Omar Vizquel: Omar-velous Underappreciated Glove Wizard Returns to Cleveland

Nick DobreffContributor IJune 22, 2008

In an era dominated by juiced-up sluggers, equipped with rippling muscles that would have made the Incredible Hulk feel inadequate, and super-star shortstops like Alex Rodriguez, Derek Jeter, and Nomar Garciaparra, Omar Vizquel dazzled with a grace and style that wowed players and fans alike.

On Tuesday, he will make his first trip to Cleveland since his final season with the Indians in 2004.

Of all the players from those power-house Tribe teams of the 90's, "Little O" will be remembered as the one who stayed loyal to the city of Cleveland. The one who never took the big money and ran with it like sluggers Manny Ramirez and Jim Thome.

His numbers speak for themselves. The greatest fielding shortstop in history, Omar owns the highest fielding percentage of any shortstop to play over 1000 games at .984.

His 11 gold gloves are second only to Ozzie Smith's 13. He won nine straight from 1993-2001 only to be supplanted by Alex Rodriguez in 2002 and Derek Jeter in 2004 (he only played 64 games in 2003 because of knee surgery).

A look at the statistics from those two years will show that Omar had fewer errors and a higher fielding percentage with almost the same amount of chances. 

He has since won two more gold gloves with the Giants, and, if not for the A-Rod and Jeter robberies, would be tied with the Wizard for most gold gloves ever by a shortstop.

However, the statistics do not do any justice to the way Omar played the game. With the joy and energy of a little-leaguer, he would field balls between innings using his feet to deflect the ball into his hand or use the ball like a hackisack (he was an excellent soccer player in his home country of Venezuela).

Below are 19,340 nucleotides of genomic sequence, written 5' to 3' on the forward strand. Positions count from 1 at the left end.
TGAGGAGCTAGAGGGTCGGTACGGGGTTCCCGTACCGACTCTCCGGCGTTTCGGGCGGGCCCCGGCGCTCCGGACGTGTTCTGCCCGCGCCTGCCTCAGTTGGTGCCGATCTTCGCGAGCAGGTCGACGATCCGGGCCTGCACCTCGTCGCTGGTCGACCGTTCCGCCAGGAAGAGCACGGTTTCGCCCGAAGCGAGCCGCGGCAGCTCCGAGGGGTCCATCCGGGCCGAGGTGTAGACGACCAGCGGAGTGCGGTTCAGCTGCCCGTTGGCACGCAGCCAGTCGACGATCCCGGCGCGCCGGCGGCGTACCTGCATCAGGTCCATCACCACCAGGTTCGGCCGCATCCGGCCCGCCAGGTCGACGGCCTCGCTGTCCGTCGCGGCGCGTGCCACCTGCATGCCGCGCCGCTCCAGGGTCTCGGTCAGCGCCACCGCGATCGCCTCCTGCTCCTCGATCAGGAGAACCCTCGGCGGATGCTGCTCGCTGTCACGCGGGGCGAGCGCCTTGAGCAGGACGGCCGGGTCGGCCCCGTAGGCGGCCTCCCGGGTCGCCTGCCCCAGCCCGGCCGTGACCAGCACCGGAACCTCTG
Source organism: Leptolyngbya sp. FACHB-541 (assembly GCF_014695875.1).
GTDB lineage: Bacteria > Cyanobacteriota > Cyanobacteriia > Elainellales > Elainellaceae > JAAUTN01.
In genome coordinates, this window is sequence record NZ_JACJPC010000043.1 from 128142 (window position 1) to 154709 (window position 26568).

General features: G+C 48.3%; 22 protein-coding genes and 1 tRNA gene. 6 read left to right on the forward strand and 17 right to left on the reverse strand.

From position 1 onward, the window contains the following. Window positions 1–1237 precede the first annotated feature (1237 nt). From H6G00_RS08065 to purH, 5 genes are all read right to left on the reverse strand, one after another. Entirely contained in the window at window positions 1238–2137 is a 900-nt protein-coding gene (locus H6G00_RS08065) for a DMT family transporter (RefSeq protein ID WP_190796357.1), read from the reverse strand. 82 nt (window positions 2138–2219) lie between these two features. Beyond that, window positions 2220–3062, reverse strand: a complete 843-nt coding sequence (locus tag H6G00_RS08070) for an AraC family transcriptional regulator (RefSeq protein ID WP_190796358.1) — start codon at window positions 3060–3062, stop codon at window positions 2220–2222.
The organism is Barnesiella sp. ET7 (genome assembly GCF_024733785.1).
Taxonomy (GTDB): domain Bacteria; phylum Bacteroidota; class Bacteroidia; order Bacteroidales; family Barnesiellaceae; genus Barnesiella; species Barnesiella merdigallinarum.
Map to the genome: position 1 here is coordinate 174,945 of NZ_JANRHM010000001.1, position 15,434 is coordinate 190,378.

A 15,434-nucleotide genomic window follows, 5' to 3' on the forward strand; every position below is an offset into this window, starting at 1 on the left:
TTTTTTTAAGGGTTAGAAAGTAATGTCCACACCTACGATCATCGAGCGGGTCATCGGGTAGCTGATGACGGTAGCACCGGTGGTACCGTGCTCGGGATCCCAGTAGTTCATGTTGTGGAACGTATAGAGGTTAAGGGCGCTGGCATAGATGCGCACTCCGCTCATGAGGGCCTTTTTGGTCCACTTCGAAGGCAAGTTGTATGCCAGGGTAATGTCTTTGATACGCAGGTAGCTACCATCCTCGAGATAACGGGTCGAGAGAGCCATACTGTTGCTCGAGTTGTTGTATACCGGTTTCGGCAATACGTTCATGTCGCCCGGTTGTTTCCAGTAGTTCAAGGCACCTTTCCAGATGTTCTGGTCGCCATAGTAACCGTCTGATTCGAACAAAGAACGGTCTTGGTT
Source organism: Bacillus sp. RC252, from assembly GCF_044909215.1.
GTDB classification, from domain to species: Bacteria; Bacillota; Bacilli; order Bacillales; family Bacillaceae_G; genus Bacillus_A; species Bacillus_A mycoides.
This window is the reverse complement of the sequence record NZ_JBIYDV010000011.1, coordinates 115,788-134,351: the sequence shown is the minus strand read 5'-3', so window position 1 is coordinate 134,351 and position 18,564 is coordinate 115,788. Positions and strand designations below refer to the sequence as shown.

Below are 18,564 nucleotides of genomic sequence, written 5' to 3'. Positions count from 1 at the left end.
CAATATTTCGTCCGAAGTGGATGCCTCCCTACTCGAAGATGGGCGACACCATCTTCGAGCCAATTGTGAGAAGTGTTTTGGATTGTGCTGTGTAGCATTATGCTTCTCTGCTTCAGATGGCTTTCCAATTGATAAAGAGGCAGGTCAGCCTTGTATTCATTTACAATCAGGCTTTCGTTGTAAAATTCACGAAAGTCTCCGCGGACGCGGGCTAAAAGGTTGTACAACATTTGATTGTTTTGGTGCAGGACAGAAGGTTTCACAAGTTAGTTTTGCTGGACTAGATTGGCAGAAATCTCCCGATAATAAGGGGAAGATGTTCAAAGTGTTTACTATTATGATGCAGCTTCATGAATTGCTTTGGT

You never wanted to go for concessions between innings at the Jake because you were bound to miss Omar effortlessly doing something amazing. When fielding pop-ups on sunny afternoons, he would turn his back to home plate and use the brim of his hat to shield the sun.

His trademark was using only his bare hand to field the ball. He would use this on slow rollers, Baltimore chops, scorching one-hoppers to his right, or any time when a glove-to-hand transfer would take too long to get the runner.

As Tom Hamilton always used to say, "Omar always knows exactly how to get the runner by half a step."

He fielded ground balls with the grace of a ballerina. Watching him turn the double play was like watching poetry in motion.

He was no slouch with the bat either.

When he came up with Seattle, he was a light-hitting switch hitter. But over the years he worked to make himself a dependable hitter. He owns a modest .273 career batting average but he does have over 2,600 hits.

Never a power hitter by any stretch of the imagination, he became one of the best bunters in baseball, utilizing his speed on the bases to become second on the Indians career steals list, and found ways to get on base in front of prolific sluggers like Albert Belle, Ramirez, and Thome.

And he always did everything with a big, toothy smile on his face...A constant reminder that baseball is a kids game and is meant to be enjoyed.

When he finally walks away from this game that he's given so much to, he'll be remembered as a fan favorite wherever he went, a guy who always took time to sign autographs or take pictures, and a man whose charm, charisma, and style resonated with a Cleveland fan base that embraced him as their own.

When he dons Chief Wahoo in Cooperstown, his achievements will finally be recognized. A man who's small stature was overshadowed by a huge heart, a golden glove, and a vibrant love for life.

And he always made it look easy.

The greatest fielding shortstop in baseball history...Omar Vizquel